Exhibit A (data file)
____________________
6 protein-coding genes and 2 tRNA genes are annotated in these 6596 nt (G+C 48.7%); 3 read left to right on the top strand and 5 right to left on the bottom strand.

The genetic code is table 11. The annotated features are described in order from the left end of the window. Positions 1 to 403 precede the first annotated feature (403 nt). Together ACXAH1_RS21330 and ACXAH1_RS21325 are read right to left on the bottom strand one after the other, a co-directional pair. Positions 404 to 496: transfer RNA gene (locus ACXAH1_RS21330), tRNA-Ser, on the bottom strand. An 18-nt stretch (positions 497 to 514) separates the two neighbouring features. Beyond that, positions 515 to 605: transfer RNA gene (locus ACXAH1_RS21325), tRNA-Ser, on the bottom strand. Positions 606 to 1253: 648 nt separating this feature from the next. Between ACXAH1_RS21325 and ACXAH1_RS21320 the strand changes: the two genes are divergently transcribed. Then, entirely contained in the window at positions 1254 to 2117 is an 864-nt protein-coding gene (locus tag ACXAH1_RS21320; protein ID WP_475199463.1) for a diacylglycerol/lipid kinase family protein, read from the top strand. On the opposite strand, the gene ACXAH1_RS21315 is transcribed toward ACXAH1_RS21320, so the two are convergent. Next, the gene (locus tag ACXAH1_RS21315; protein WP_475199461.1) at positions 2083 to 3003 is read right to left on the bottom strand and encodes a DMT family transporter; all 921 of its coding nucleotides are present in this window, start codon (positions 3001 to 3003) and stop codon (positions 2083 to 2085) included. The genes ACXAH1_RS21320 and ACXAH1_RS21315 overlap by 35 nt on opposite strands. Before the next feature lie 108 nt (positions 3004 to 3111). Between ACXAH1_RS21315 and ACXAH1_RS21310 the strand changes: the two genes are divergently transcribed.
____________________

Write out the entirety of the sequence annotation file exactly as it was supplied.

6 protein-coding genes and 2 tRNA genes are annotated in these 6596 nt (G+C 48.7%); 3 read left to right on the top strand and 5 right to left on the bottom strand.

The genetic code is table 11. The annotated features are described in order from the left end of the window. Positions 1 to 403 precede the first annotated feature (403 nt). Together ACXAH1_RS21330 and ACXAH1_RS21325 are read right to left on the bottom strand one after the other, a co-directional pair. Positions 404 to 496: transfer RNA gene (locus ACXAH1_RS21330), tRNA-Ser, on the bottom strand. An 18-nt stretch (positions 497 to 514) separates the two neighbouring features. Beyond that, positions 515 to 605: transfer RNA gene (locus ACXAH1_RS21325), tRNA-Ser, on the bottom strand. Positions 606 to 1253: 648 nt separating this feature from the next. Between ACXAH1_RS21325 and ACXAH1_RS21320 the strand changes: the two genes are divergently transcribed. Then, entirely contained in the window at positions 1254 to 2117 is an 864-nt protein-coding gene (locus tag ACXAH1_RS21320; protein ID WP_475199463.1) for a diacylglycerol/lipid kinase family protein, read from the top strand. On the opposite strand, the gene ACXAH1_RS21315 is transcribed toward ACXAH1_RS21320, so the two are convergent. Next, the gene (locus tag ACXAH1_RS21315; protein WP_475199461.1) at positions 2083 to 3003 is read right to left on the bottom strand and encodes a DMT family transporter; all 921 of its coding nucleotides are present in this window, start codon (positions 3001 to 3003) and stop codon (positions 2083 to 2085) included. The genes ACXAH1_RS21320 and ACXAH1_RS21315 overlap by 35 nt on opposite strands. Before the next feature lie 108 nt (positions 3004 to 3111). Between ACXAH1_RS21315 and ACXAH1_RS21310 the strand changes: the two genes are divergently transcribed.